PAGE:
Why we blame victims
After the recent case of rape in Mumbai, where an American girl of Indian origin was sexually assaulted by a group of male friends with whom she was out partying, I wondered how many people would think that the girl was to blame for the rape. She went partying with guys and she drank and apparently spent the night with them in the same apartment. She has clearly said that she passed out and had no recollection of what happened but I wonder how many people believe her.
There is some complex psychology which explains, at least partly, why some perfectly decent people seem to be unsympathetic to rape victims. Studies conducted in western countries have revealed that in the case of rape a person’s reaction depends two aspects. One, the Situational aspect and the other the Personal.
The first one (Situational) means that those who feel that they or their loved ones will never be in similar situation as the victim tend to attribute more blame to the victim, and this means those who don’t party or go out with the opposite sex and those who don’t drink. But those who feel that they could perhaps someday be in the same situation as the victim, and this means that those who do date boys and perhaps have a drink or two, will tend to blame external and societal factors.
This works the other way too, when it comes to the perpetrator. Those who feel they can never be in the same situation as the perpetrator (in this case partying with an attractive girl and drinking along) are likely to attribute more blame to the perpetrator and feel sympathy for the victim. On the other hand, those who feel that they could perhaps be in the same situation as the perpetrator will tend to find excuses for the rapist…and any claim by the victim that she was tricked into drinking would be met with skepticism.
It is some sort of self-defence mechanism at work, the strong need to protect oneself from blame in case one is ever in such a situation.
The second aspect is the personal one. Those who share some broad characteristics like sex and age with the victim tend to attribute less blame to the victim and more to the perpetrator. And those who share some broad characteristics like sex and age with the perpetrator, tend to attribute less blame to the perpetrator and more to the victim. Another aspect comes into play here, and this could be very important. Those who have rape-tolerant attitudes (some women have these too) will tend to blame the victim more and the perpetrator less. An example of a rape tolerant person is someone who might feel that a woman who dresses scantily is asking to be raped.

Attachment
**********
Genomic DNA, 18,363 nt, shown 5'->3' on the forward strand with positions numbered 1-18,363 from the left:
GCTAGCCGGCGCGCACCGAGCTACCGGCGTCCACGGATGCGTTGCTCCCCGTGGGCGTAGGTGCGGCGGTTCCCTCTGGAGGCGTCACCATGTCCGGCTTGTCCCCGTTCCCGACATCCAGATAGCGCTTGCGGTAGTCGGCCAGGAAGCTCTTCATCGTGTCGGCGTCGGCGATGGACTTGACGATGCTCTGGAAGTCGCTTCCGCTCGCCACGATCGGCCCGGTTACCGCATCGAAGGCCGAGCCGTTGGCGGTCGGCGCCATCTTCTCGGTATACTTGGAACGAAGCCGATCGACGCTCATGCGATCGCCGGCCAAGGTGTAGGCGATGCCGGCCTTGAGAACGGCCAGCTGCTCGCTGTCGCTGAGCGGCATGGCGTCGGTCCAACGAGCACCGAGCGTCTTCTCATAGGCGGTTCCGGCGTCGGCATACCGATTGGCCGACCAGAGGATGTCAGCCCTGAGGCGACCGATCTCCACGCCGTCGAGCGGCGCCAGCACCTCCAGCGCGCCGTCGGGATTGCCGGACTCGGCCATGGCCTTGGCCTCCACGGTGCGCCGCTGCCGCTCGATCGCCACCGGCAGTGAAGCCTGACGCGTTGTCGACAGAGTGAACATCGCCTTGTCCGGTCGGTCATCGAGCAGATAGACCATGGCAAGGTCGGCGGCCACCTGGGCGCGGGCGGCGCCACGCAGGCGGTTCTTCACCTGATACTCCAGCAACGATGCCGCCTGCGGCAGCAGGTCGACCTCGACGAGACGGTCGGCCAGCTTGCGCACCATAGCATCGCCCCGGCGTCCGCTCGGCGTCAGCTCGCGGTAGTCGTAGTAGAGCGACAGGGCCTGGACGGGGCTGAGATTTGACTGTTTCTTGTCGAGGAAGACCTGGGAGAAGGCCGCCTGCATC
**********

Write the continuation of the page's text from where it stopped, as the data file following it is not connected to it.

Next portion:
The more the commonality with the perpetrator and the more heinous the crime, the stronger is the inclination to blame the the victim. This might seem odd, because after all a heinous crime should automatically make people sympathise with the victim whatever the circumstances. But no, it doesn’t always work that way. A heinous crime is what shocks people more, and makes their self defense mechanism go into overdrive.
I think this same underlying psychology would work in other kinds of cases too. For example when Ramalinga Raju, the man who brought Satyam to its knees was caught, I’m sure that many an industrialist, even if he was personally shocked at what Raju had done, felt some amount of sympathy for him, in his heart of hearts at least! In the Nithari murder case where little children were raped and eaten, there were those who felt sympathy for the owner of the house Moninder Singh Pandher (I read some blog posts by people who felt he was innocent!) but did not feel any for his servant/cook Surendra Koli despite sufficient evidence to prove that Pandher was protecting Koli and proof that he had bribed the police.
Disclaimer: I am not an expert on Psychology or on Crime. I have gleaned these basic theories from an article I read (which has been linked to) on date rape and what I have done is extrapolate). I write as a layman.
(Photo is by me and copyrighted. It is for representational purposes only.)
Related Reading: Violent Crime in different parts of the world – a small analysis
Incest Rape needs stronger law in India
Why men rape
Male teachers banned in primary schools in Delhi to prevent sexual abuse
Read all posts on Crime on this blog.